Related reading: How to keep chickens.
Off-grid living refers to people who have chosen to live without connections to public or municipal utilities. These can be full-time homesteads in which a family self sustains their needs for food and supplies or even a simple dry-cabin used as a hunting or vacation home.
In general, living off the grid means living without-
- The primary, organized power grid – your source of electricity, if you have one is self-generated, such as wind, water, or solar energy.
- Municipal water – your home isn’t connected to the town or city water; off grid homesteads rely on wells or other off-grid water sources
- Sewer Services – instead of a sewer, off-grid homesteaders use either a septic tank, outhouse, or composting off-grid toilet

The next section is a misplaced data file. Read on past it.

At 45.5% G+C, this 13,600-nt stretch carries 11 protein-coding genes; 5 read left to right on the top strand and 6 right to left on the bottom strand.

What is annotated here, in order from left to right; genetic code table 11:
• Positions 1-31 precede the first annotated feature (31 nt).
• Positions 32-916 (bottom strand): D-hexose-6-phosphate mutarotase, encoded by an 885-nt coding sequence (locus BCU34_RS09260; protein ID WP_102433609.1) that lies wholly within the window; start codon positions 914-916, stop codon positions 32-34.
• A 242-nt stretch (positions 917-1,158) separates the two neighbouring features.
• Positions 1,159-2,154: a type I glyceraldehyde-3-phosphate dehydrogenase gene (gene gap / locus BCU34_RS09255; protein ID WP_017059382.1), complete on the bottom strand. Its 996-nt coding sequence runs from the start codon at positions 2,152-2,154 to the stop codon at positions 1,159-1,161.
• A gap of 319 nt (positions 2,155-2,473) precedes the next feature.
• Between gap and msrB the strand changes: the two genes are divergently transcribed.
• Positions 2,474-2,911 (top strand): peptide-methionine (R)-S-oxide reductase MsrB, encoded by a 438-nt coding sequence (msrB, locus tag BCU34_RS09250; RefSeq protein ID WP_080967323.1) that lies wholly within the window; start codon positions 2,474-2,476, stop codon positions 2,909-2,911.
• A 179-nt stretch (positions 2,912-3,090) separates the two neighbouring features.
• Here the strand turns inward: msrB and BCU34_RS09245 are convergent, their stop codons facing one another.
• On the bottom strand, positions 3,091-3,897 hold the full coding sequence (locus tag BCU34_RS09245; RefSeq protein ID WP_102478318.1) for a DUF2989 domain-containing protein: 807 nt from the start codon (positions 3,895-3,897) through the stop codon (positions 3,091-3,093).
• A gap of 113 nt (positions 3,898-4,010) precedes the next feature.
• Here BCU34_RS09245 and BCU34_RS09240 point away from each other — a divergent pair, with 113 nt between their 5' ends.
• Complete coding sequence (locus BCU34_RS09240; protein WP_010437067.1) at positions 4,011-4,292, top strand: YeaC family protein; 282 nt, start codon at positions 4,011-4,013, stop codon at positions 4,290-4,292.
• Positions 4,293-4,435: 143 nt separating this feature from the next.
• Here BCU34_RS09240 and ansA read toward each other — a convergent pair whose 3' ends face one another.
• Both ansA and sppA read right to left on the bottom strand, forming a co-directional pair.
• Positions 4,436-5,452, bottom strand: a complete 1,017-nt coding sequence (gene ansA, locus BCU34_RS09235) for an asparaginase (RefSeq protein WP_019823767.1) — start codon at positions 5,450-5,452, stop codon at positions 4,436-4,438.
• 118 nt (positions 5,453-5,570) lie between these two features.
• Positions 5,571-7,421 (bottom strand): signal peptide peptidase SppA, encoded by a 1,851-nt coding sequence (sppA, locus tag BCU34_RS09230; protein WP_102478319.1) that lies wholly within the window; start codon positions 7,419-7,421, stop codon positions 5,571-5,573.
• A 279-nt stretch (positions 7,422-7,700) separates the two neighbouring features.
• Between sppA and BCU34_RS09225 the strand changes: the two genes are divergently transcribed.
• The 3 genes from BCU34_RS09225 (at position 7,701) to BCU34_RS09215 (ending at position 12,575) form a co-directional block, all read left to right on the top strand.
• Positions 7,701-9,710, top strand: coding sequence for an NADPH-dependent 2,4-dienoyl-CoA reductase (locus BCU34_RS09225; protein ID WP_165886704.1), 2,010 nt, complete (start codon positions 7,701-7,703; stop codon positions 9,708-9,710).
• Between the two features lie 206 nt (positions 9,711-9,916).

- Natural gas – no natural gas, but no natural gas bills either
In the absence of these utilities, someone living off the grid may have a well dug on their property for water, they may use an outhouse or a compost toilet instead of the plumbing and electricity needed for traditional toilets.
If you decide to live off the grid, you may need to build a homestead to provide food, shelter, and everything else you would need to sustain you and your family. As with any lifestyle choice, there are many ways to live off the grid.
The most common off-grid homesteads are:
- Roughing it – living true to what it means to be disconnected from public and municipal utility services. These off-grid homesteaders generally build their homestead without electricity, running water, and plumbing.
- Half-on/ Half-off – some homesteaders decide to ease into off-grid living, or for personal and familial needs, cannot cut themselves entirely off the grid. These homesteaders use as little as they can and live a lifestyle that is not as reliant on the power grid. For example, they may only use electricity at night, and very little at that.